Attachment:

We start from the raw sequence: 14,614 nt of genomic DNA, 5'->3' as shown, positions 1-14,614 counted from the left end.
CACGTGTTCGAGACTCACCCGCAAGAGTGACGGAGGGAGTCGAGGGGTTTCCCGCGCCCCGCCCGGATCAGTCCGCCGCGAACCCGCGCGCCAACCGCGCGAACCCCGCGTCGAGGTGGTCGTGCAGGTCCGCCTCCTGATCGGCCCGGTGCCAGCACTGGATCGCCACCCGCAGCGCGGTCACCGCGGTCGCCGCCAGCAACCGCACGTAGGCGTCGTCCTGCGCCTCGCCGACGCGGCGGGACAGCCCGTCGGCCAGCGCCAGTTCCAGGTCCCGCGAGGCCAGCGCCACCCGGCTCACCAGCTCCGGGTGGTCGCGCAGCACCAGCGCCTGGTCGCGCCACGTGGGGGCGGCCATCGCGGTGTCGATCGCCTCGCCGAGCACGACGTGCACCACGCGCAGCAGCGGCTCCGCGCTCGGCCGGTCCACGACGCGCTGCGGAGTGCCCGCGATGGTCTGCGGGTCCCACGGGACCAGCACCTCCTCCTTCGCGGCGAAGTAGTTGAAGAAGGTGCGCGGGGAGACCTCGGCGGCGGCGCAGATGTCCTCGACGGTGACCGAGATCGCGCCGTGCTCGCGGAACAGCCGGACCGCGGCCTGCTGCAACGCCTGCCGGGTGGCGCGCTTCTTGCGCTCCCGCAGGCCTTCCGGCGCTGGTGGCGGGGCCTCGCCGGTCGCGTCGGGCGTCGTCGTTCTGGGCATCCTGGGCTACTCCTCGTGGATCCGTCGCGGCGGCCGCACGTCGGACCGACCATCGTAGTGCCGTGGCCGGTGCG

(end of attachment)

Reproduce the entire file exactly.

We start from the raw sequence: 14,614 nt of genomic DNA, 5'->3' as shown, positions 1-14,614 counted from the left end.
CACGTGTTCGAGACTCACCCGCAAGAGTGACGGAGGGAGTCGAGGGGTTTCCCGCGCCCCGCCCGGATCAGTCCGCCGCGAACCCGCGCGCCAACCGCGCGAACCCCGCGTCGAGGTGGTCGTGCAGGTCCGCCTCCTGATCGGCCCGGTGCCAGCACTGGATCGCCACCCGCAGCGCGGTCACCGCGGTCGCCGCCAGCAACCGCACGTAGGCGTCGTCCTGCGCCTCGCCGACGCGGCGGGACAGCCCGTCGGCCAGCGCCAGTTCCAGGTCCCGCGAGGCCAGCGCCACCCGGCTCACCAGCTCCGGGTGGTCGCGCAGCACCAGCGCCTGGTCGCGCCACGTGGGGGCGGCCATCGCGGTGTCGATCGCCTCGCCGAGCACGACGTGCACCACGCGCAGCAGCGGCTCCGCGCTCGGCCGGTCCACGACGCGCTGCGGAGTGCCCGCGATGGTCTGCGGGTCCCACGGGACCAGCACCTCCTCCTTCGCGGCGAAGTAGTTGAAGAAGGTGCGCGGGGAGACCTCGGCGGCGGCGCAGATGTCCTCGACGGTGACCGAGATCGCGCCGTGCTCGCGGAACAGCCGGACCGCGGCCTGCTGCAACGCCTGCCGGGTGGCGCGCTTCTTGCGCTCCCGCAGGCCTTCCGGCGCTGGTGGCGGGGCCTCGCCGGTCGCGTCGGGCGTCGTCGTTCTGGGCATCCTGGGCTACTCCTCGTGGATCCGTCGCGGCGGCCGCACGTCGGACCGACCATCGTAGTGCCGTGGCCGGTGCG